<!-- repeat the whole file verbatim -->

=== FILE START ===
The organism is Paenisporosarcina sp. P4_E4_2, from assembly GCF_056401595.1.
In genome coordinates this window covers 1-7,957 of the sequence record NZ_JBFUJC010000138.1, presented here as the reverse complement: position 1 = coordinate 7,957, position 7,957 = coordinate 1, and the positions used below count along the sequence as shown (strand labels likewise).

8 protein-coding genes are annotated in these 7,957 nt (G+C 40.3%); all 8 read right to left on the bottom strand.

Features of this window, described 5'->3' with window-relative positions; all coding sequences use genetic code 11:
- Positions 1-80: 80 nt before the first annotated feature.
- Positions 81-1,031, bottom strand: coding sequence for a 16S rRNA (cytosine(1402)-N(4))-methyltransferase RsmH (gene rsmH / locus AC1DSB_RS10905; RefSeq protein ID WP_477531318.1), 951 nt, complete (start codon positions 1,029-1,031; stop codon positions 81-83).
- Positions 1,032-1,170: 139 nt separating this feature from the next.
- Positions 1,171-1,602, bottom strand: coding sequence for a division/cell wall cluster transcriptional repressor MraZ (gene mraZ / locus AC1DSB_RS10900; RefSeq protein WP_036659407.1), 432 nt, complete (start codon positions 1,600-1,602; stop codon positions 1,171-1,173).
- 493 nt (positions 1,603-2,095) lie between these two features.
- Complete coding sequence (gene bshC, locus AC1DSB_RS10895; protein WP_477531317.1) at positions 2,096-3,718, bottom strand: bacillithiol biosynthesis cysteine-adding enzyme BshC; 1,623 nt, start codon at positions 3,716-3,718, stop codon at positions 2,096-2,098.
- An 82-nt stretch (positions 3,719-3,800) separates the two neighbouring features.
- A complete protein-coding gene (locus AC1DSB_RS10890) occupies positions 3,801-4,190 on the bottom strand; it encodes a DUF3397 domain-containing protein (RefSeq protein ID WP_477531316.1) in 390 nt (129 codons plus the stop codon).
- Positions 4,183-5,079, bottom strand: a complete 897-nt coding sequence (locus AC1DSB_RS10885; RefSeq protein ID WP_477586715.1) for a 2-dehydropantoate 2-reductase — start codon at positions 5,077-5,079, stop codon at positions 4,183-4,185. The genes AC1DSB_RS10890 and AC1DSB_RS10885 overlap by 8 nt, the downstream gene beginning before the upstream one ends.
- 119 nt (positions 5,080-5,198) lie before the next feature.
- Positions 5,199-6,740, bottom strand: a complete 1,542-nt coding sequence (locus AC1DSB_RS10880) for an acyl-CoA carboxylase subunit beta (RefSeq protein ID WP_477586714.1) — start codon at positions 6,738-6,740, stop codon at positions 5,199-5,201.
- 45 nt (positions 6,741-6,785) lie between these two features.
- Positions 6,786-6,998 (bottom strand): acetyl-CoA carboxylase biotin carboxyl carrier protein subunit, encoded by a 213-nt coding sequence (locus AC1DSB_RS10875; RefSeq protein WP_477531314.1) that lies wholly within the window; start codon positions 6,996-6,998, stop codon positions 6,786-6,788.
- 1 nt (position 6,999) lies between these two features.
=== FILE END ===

The organism is Paenisporosarcina sp. P4_E4_2, from assembly GCF_056401595.1.
In genome coordinates this window covers 1-7,957 of the sequence record NZ_JBFUJC010000138.1, presented here as the reverse complement: position 1 = coordinate 7,957, position 7,957 = coordinate 1, and the positions used below count along the sequence as shown (strand labels likewise).

8 protein-coding genes are annotated in these 7,957 nt (G+C 40.3%); all 8 read right to left on the bottom strand.

Features of this window, described 5'->3' with window-relative positions; all coding sequences use genetic code 11:
- Positions 1-80: 80 nt before the first annotated feature.
- Positions 81-1,031, bottom strand: coding sequence for a 16S rRNA (cytosine(1402)-N(4))-methyltransferase RsmH (gene rsmH / locus AC1DSB_RS10905; RefSeq protein ID WP_477531318.1), 951 nt, complete (start codon positions 1,029-1,031; stop codon positions 81-83).
- Positions 1,032-1,170: 139 nt separating this feature from the next.
- Positions 1,171-1,602, bottom strand: coding sequence for a division/cell wall cluster transcriptional repressor MraZ (gene mraZ / locus AC1DSB_RS10900; RefSeq protein WP_036659407.1), 432 nt, complete (start codon positions 1,600-1,602; stop codon positions 1,171-1,173).
- 493 nt (positions 1,603-2,095) lie between these two features.
- Complete coding sequence (gene bshC, locus AC1DSB_RS10895; protein WP_477531317.1) at positions 2,096-3,718, bottom strand: bacillithiol biosynthesis cysteine-adding enzyme BshC; 1,623 nt, start codon at positions 3,716-3,718, stop codon at positions 2,096-2,098.
- An 82-nt stretch (positions 3,719-3,800) separates the two neighbouring features.
- A complete protein-coding gene (locus AC1DSB_RS10890) occupies positions 3,801-4,190 on the bottom strand; it encodes a DUF3397 domain-containing protein (RefSeq protein ID WP_477531316.1) in 390 nt (129 codons plus the stop codon).
- Positions 4,183-5,079, bottom strand: a complete 897-nt coding sequence (locus AC1DSB_RS10885; RefSeq protein ID WP_477586715.1) for a 2-dehydropantoate 2-reductase — start codon at positions 5,077-5,079, stop codon at positions 4,183-4,185. The genes AC1DSB_RS10890 and AC1DSB_RS10885 overlap by 8 nt, the downstream gene beginning before the upstream one ends.
- 119 nt (positions 5,080-5,198) lie before the next feature.
- Positions 5,199-6,740, bottom strand: a complete 1,542-nt coding sequence (locus AC1DSB_RS10880) for an acyl-CoA carboxylase subunit beta (RefSeq protein ID WP_477586714.1) — start codon at positions 6,738-6,740, stop codon at positions 5,199-5,201.
- 45 nt (positions 6,741-6,785) lie between these two features.
- Positions 6,786-6,998 (bottom strand): acetyl-CoA carboxylase biotin carboxyl carrier protein subunit, encoded by a 213-nt coding sequence (locus AC1DSB_RS10875; RefSeq protein WP_477531314.1) that lies wholly within the window; start codon positions 6,996-6,998, stop codon positions 6,786-6,788.
- 1 nt (position 6,999) lies between these two features.